The experiences of a group of Jewish children who once lived in Room 28, Girls' Home L 410 in the Theresienstadt ghetto along with the songs they sang together are brought to life in this play.
This play is based on the true story of “The Girls of Room 28”, the Jewish girls who lived together in the Girls’ Home L410 in the Theresienstadt ghetto. It is the result of many conversations with survivors of this group mainly between the years 1996 and 2003, but also after.
I came across the story of these girls during my research for a radio-feature on the children’s opera Brundibár - in the US, Czech Republic and Austria. In November 1996 I visited Anna Hanusová in Brno and Helga Kinsky in Vienna for the first time. (...)
From September 1998 we met every year in early autumn for several days in the Czech resort of Špindlerův Mlýn, in the Krkonoše Mountains. There, during our conversations while walking along the Elbe river or over the mountains, and during the workshops we held in order to bring together whatever available documents and memories the participants could contribute, I was both witness to and a participant in a work of remembrance that became more and more intense and vibrant with every meeting. A passage from Helga's diary, words from Flaška's scrap-book, a poem from Handa's notebook, a photograph, a child's drawing, a song – all of a sudden the past would come alive for the women, tangibly close even for me, the outsider, who was swept along by this stream of consciousness into the very centre of a story that would not let me go, even today.
Most of the scenes and dialogues woven into this play originate in these first annual meetings and from our many conversations. (...)
The importance of Music in Room 28
While writing, music kept sounding in my mind which, of course, is not surprising at all. Thanks to the caretaker Ella Pollak, whom the girls called Tella, music played an important role in Room 28. Tella was a passionate pianist and music teacher. With her protégés she founded a choir, and with three of the girls – Flaška, Ela and Maria – she formed a trio. Often the girls’ singing was heard outside and it is said that passers-by stopped to listen to their voices. (...)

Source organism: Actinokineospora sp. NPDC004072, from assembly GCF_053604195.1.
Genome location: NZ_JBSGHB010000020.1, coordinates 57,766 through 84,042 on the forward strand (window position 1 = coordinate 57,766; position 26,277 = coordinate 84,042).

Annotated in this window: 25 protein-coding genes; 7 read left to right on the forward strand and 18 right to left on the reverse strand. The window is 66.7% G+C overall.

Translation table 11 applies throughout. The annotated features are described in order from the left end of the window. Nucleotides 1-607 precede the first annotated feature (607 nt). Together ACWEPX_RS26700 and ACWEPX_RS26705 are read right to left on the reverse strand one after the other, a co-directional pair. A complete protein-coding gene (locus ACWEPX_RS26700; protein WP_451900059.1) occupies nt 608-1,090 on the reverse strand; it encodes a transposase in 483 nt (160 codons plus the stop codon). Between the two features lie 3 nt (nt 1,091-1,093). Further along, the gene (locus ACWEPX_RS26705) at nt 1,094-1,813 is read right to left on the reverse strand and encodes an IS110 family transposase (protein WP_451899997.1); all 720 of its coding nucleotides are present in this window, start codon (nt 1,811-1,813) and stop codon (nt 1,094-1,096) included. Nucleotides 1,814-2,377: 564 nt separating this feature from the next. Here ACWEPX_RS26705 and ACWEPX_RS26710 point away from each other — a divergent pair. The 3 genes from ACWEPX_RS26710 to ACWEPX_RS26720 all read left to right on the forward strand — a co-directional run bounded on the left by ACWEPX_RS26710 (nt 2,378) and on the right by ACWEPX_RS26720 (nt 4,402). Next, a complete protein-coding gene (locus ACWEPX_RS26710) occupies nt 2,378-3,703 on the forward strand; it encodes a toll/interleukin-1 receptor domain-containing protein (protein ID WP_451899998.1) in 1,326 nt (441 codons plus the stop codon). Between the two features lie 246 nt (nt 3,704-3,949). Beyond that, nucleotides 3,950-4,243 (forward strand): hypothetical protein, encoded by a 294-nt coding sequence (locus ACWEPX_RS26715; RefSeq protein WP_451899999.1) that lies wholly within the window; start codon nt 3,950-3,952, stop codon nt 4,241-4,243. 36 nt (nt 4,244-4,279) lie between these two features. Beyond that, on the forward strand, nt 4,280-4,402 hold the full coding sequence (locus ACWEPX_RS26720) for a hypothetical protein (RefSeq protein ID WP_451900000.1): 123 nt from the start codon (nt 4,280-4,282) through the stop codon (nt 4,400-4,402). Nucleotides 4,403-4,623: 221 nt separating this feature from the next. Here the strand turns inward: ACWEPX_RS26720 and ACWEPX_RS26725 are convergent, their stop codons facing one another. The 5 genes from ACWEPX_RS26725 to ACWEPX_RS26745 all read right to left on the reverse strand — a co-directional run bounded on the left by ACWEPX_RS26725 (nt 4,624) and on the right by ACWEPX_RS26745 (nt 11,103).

Music also echoed in my heart whenever I read Handa’s wonderful poems that she jotted in her notebook, or when I imagined specific scenes. And then of course, there was Brundibár! This children’s opera by Hans Krása and Adolf Hoffmeister is an essential part of the story of these girls and the very reason that led me to them, and one of the reasons why I finally told their story. (...)
May this play, which I also see as a basis for a film-script, inspire many people and may the story of these girls continue to be told in the medium of theatre, music and film today, in all corners of the world, and long into the future.
"From the very beginning I had a vision - and this is thanks to Helga Pollak. In my mind one scene after the other was passing by like a film as she told me about her childhood and read from her wonderful diary. Without Helga's well-documented fate – a circumstance which is due to the fact that her father Otto Pollak also survived and was able to save her diary and his own calendar notes and other valuable documents from Theresienstadt – the present book would never have been written."
Nor would this play have come into being.
Thus, the play, the book and exhibition The Girls of Room 28, as well as Helga’s diary contain the most valuable part of the legacy of the girls of Room 28 and of Helga the Theresienstadt Diary of Helga Pollak-Kinsky,